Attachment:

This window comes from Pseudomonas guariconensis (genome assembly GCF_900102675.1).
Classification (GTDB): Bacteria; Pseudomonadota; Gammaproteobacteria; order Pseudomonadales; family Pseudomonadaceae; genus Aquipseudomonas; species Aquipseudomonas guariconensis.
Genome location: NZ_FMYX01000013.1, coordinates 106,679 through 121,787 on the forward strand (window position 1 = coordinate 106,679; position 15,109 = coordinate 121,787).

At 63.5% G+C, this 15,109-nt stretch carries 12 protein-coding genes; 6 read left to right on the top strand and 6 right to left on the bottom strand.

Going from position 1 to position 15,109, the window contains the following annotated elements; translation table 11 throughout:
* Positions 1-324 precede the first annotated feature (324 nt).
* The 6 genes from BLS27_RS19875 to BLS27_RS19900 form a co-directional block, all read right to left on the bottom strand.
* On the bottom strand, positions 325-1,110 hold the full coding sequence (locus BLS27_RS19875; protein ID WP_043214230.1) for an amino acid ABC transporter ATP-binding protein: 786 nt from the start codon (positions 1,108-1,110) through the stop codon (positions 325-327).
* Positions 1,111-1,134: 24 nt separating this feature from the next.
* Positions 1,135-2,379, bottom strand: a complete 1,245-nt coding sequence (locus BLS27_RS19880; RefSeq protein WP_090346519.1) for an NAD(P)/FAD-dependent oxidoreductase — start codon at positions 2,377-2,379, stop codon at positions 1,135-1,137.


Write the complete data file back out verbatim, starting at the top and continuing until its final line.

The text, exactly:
This window comes from Pseudomonas guariconensis (genome assembly GCF_900102675.1).
Classification (GTDB): Bacteria; Pseudomonadota; Gammaproteobacteria; order Pseudomonadales; family Pseudomonadaceae; genus Aquipseudomonas; species Aquipseudomonas guariconensis.
Genome location: NZ_FMYX01000013.1, coordinates 106,679 through 121,787 on the forward strand (window position 1 = coordinate 106,679; position 15,109 = coordinate 121,787).

At 63.5% G+C, this 15,109-nt stretch carries 12 protein-coding genes; 6 read left to right on the top strand and 6 right to left on the bottom strand.

Going from position 1 to position 15,109, the window contains the following annotated elements; translation table 11 throughout:
* Positions 1-324 precede the first annotated feature (324 nt).
* The 6 genes from BLS27_RS19875 to BLS27_RS19900 form a co-directional block, all read right to left on the bottom strand.
* On the bottom strand, positions 325-1,110 hold the full coding sequence (locus BLS27_RS19875; protein ID WP_043214230.1) for an amino acid ABC transporter ATP-binding protein: 786 nt from the start codon (positions 1,108-1,110) through the stop codon (positions 325-327).
* Positions 1,111-1,134: 24 nt separating this feature from the next.
* Positions 1,135-2,379, bottom strand: a complete 1,245-nt coding sequence (locus BLS27_RS19880; RefSeq protein WP_090346519.1) for an NAD(P)/FAD-dependent oxidoreductase — start codon at positions 2,377-2,379, stop codon at positions 1,135-1,137.